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In a recent Wall Street Journal article:

The Affordable Care Act requires Members of Congress and their staffs to participate in its insurance exchanges, in order to gain first-hand experience with what they're about to impose on their constituents. [...]

And now the White House is suspending the law to create a double standard. The Office of Personnel Management (OPM) that runs federal benefits will release regulatory details this week, but leaks to the press suggest that Congress will receive extra payments based on the FEHBP defined-contribution formula, which covers about 75% of the cost of the average insurance plan. For 2013, that's about $4,900 for individuals and $10,000 for families. [...]

This latest White House night at the improv is also illegal. OPM has no authority to pay for insurance plans that lack FEHBP contracts, nor does the Affordable Care Act permit either exchange contributions or a unilateral bump in congressional pay in return for less overall compensation. Those things require appropriations bills passed by Congress and signed by the President.

But the White House rejected a legislative fix because Republicans might insist on other changes, and Mr. Obama feared that Democrats would go along because they're looking out for number one. So the White House is once again rewriting the law unilaterally, much as it did by suspending ObamaCare's employer mandate for a year.

Is it illegal for the President (or an office of the Executive Branch like the OPM) to write regulatory legislation that pays for insurance or increase pay to offset loss in benefits of Congress or Congressional staff? (or does it require an appropriations bill from Congress)

If it is illegal, what remediation is available to taxpayers? (I would suspect that a citizen wouldn't have standing to bring this issue before the court, but I may be wrong)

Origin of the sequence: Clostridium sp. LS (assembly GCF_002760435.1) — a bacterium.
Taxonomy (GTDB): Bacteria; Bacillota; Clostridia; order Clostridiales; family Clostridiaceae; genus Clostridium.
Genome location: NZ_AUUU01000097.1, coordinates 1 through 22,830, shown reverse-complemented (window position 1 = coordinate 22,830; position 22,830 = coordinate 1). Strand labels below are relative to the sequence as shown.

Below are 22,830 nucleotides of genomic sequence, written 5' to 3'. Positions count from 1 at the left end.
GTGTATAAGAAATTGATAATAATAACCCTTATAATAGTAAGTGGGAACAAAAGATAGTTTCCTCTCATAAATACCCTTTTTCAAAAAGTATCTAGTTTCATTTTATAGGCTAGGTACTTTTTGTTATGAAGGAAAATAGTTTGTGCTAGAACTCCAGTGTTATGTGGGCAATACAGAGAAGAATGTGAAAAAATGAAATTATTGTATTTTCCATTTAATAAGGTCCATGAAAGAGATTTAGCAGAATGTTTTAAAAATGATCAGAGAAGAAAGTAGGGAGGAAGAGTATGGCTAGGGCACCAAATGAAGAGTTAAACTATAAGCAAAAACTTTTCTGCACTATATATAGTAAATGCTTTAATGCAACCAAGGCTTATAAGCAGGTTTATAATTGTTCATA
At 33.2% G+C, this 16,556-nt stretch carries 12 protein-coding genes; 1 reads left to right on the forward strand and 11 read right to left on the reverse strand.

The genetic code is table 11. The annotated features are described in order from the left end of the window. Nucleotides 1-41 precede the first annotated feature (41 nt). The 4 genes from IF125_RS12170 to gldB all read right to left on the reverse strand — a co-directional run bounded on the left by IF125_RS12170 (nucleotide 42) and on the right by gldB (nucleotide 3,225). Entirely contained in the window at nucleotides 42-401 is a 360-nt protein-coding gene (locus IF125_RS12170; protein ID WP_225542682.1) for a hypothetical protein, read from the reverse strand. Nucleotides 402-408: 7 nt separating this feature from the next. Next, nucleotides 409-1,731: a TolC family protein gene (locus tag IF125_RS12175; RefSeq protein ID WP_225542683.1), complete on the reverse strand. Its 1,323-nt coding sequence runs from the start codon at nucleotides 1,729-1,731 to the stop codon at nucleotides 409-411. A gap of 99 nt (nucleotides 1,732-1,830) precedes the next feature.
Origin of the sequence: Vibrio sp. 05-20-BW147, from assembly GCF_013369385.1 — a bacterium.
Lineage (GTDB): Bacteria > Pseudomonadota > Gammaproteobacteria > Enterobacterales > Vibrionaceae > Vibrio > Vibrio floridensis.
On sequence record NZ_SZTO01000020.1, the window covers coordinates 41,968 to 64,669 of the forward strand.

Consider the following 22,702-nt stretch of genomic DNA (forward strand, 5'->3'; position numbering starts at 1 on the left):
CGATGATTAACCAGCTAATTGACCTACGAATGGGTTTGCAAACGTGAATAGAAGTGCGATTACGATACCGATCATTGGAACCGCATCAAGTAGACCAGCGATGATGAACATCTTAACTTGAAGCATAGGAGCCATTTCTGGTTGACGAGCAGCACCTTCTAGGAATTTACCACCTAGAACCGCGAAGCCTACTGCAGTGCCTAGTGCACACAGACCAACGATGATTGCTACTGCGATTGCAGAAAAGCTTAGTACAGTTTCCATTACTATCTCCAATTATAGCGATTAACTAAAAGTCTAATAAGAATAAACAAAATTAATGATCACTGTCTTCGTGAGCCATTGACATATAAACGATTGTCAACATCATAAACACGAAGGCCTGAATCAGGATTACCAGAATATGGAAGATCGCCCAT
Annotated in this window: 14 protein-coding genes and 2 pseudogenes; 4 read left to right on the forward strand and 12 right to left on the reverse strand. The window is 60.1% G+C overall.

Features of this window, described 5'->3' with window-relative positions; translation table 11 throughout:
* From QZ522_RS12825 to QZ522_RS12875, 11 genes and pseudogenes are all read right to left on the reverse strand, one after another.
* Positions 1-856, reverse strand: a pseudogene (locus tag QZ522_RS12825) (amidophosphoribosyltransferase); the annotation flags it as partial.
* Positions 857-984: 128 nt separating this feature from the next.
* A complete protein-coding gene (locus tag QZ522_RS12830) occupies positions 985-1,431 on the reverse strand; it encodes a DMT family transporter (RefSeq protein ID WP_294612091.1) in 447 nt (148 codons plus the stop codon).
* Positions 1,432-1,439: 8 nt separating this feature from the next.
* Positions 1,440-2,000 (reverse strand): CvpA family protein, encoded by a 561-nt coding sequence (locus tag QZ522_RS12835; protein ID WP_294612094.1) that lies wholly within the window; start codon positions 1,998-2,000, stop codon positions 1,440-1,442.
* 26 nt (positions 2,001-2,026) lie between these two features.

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First this is not legislation this is an executive order, which is an action the president can take to make sure the government is able to function. In theory congress should come in and address the issue that the executive order was enacted for at their next meeting. But the action most often taken is not to address the EO and allow it to stand.

Well this could be considered a violation of the 27th Amendment to the Constitution

The Twenty-seventh Amendment (Amendment XXVII) prohibits any law that increases or decreases the salary of members of the Congress from taking effect until the start of the next set of terms of office for Representatives. It is the most recent amendment to the United States Constitution. It was submitted to the states for ratification in 1789 and was adopted in 1992.

The interesting part here is what remedy there is. In order to file a suit to challenge this you must have standing to bring the case. In order to have standing you must be able to show:

  1. The party is directly subject to an adverse effect by the statute or action in question, and the harm suffered will continue unless the court grants relief in the form of damages or a finding that the law either does not apply to the party or that the law is void or can be nullified. This is called the "something to lose" doctrine, in which the party has standing because they directly will be harmed by the conditions for which they are asking the court for relief.